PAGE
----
No Pork, Peanut, Pine Festival for 2019

Published 5:13 pm Monday, December 24, 2018

Declining attendance a factor in decision

By Diana McFarland

Managing editor

SURRY — Pork, Peanut and Pine Festival organizers have folded up the tents for 2019 and are taking a wait-and-see attitude for the future.

Kenny Pittman, who has recently resigned as PPP Board chairman, said the two days of rain this year caused a steep decline in attendance.

Subscribe to our free email newsletter

Get the latest news sent to your inbox

There were more workers than festivalgoers, he said. 

The PPP, held at Chippokes Plantation State Park, marked its 44th year in July.{mprestriction ids=”1,2,3,4,5,6″}

The two-day celebration drew about 1,300 attendees this year, whereas the normal attendance is about 6,500 according to organizers’ estimates.  

The festival, which celebrates Surry County’s cash crops of timber, pork and peanuts, is held the third weekend in July. Typically, the weather is on the hot and humid side.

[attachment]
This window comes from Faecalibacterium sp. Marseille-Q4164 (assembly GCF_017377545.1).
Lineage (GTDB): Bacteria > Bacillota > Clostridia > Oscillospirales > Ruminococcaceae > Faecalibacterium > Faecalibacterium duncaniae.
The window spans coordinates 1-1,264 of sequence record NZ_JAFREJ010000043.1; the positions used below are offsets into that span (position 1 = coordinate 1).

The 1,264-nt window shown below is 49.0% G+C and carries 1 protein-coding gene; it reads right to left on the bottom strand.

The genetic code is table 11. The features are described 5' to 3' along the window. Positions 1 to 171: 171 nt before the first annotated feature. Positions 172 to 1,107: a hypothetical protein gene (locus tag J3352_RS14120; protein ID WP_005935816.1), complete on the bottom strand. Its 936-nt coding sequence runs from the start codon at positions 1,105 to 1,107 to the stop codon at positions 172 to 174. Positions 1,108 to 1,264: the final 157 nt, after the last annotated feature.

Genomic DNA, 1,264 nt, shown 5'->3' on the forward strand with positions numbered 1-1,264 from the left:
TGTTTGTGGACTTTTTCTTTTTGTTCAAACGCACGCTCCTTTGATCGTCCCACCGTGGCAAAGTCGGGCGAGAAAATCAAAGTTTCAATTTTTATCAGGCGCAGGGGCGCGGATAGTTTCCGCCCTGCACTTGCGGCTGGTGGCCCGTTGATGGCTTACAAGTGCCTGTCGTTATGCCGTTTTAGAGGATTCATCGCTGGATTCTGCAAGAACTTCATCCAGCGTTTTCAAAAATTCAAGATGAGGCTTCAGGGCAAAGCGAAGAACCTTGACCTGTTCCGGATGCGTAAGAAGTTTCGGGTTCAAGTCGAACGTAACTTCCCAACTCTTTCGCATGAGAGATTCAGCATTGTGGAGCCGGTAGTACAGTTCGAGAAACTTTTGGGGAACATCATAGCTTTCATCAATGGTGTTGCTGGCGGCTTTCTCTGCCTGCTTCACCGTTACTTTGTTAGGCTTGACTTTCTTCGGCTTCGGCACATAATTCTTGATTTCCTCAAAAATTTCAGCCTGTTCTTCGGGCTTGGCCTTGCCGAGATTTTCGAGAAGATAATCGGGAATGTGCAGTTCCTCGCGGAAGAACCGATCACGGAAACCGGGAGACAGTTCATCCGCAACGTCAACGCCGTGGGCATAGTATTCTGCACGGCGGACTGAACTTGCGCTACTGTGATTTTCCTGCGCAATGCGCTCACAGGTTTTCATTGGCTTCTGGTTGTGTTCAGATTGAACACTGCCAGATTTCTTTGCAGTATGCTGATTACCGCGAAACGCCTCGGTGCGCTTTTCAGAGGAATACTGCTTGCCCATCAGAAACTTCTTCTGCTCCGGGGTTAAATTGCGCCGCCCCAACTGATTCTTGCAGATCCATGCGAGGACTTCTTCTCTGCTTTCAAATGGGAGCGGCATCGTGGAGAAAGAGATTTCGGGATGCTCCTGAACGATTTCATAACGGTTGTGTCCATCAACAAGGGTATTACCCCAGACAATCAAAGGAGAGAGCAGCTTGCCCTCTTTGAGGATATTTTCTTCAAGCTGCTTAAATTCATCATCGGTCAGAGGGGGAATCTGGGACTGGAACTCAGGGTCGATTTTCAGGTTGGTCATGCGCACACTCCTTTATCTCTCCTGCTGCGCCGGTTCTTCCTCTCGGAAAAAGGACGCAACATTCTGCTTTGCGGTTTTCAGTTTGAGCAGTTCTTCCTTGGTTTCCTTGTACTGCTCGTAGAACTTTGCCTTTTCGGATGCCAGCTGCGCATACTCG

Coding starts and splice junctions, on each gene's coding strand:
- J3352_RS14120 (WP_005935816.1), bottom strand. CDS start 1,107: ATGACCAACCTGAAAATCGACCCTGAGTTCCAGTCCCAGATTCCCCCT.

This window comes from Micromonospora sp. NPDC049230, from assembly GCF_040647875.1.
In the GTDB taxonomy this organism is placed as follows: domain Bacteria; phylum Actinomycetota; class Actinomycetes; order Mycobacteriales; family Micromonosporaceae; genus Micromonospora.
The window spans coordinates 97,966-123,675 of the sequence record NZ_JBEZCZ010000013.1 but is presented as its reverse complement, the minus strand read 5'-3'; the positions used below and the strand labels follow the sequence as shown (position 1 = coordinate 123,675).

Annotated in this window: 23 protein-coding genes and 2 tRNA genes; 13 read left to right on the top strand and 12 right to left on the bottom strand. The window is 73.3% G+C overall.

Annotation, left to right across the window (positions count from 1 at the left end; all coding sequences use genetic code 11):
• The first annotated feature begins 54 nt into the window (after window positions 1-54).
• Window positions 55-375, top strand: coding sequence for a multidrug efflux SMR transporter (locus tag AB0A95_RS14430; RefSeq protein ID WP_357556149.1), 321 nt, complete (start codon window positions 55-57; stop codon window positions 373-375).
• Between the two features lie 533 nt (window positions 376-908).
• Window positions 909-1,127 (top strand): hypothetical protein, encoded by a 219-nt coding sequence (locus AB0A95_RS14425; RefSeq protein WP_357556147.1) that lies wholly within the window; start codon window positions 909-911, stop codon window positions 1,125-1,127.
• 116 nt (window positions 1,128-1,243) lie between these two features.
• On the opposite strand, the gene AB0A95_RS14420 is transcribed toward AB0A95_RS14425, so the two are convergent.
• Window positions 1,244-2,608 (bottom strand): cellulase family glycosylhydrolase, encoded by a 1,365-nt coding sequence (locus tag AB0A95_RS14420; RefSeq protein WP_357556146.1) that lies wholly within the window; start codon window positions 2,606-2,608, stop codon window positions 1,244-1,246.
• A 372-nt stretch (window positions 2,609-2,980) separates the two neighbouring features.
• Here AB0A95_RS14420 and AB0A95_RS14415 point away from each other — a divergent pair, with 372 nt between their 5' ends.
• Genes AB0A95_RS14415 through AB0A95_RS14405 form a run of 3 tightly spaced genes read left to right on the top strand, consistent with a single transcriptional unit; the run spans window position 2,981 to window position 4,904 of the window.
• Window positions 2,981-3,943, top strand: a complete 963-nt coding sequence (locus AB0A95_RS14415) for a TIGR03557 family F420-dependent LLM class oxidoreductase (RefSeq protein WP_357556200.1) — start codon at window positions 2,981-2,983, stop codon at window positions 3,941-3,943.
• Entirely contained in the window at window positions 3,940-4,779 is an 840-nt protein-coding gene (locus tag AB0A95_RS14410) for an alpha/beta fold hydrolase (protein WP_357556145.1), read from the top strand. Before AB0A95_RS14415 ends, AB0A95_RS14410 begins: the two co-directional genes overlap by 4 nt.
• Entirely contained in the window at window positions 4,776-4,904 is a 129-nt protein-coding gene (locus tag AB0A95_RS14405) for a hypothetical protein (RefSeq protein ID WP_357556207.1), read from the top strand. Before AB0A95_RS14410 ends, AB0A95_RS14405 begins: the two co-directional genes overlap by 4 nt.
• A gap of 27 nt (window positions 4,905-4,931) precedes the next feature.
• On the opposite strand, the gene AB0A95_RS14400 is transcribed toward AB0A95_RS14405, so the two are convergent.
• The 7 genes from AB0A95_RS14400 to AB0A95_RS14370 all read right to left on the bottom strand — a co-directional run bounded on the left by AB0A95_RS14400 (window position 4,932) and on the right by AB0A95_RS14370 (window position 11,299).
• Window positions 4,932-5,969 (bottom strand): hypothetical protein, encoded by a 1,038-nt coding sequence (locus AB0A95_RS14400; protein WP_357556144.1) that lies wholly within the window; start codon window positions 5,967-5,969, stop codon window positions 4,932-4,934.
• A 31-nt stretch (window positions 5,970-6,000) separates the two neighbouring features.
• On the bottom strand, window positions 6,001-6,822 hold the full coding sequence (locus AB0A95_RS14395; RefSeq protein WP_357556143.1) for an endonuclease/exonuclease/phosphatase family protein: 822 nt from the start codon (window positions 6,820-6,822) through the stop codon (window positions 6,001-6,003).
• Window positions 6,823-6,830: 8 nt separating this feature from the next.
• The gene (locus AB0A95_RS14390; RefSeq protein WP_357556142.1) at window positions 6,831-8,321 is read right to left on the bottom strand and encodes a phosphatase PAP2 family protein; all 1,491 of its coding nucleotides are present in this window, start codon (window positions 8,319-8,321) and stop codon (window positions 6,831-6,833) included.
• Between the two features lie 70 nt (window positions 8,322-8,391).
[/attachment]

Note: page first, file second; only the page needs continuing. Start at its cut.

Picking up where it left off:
Pittman said the July date was chosen because that was an idle time for farmers.

Today, Pittman notes that there are few pig and peanut farmers and many of the large stands of timber are gone. 

Pittman said it’s likely the festival, as it stands today, has run its course.

“I think things have just played out,” he said. 

The festival has several traditions, such as Little Mr. and Miss Peanut, the Saturday parade, arts and crafts vendors, a food court featuring peanut and pork products, artisan displays, as well as live music.  

A more notorious side of that particular weekend was an annual gathering of boaters in Cobham Bay, where until a few years ago arrests were common.

In recent years, however, law enforcement officers have clamped down on the festivities and attendance there has also decreased, said Pittman, adding that the activities there did not have a bearing on the decision to end the festival. 

The festival began in 1976 as Surry County’s bicentennial project.

Pittman doesn’t know what will come of the festival after 2019. 

Maybe it’s time for a re-invention, he said.  {/mprestriction}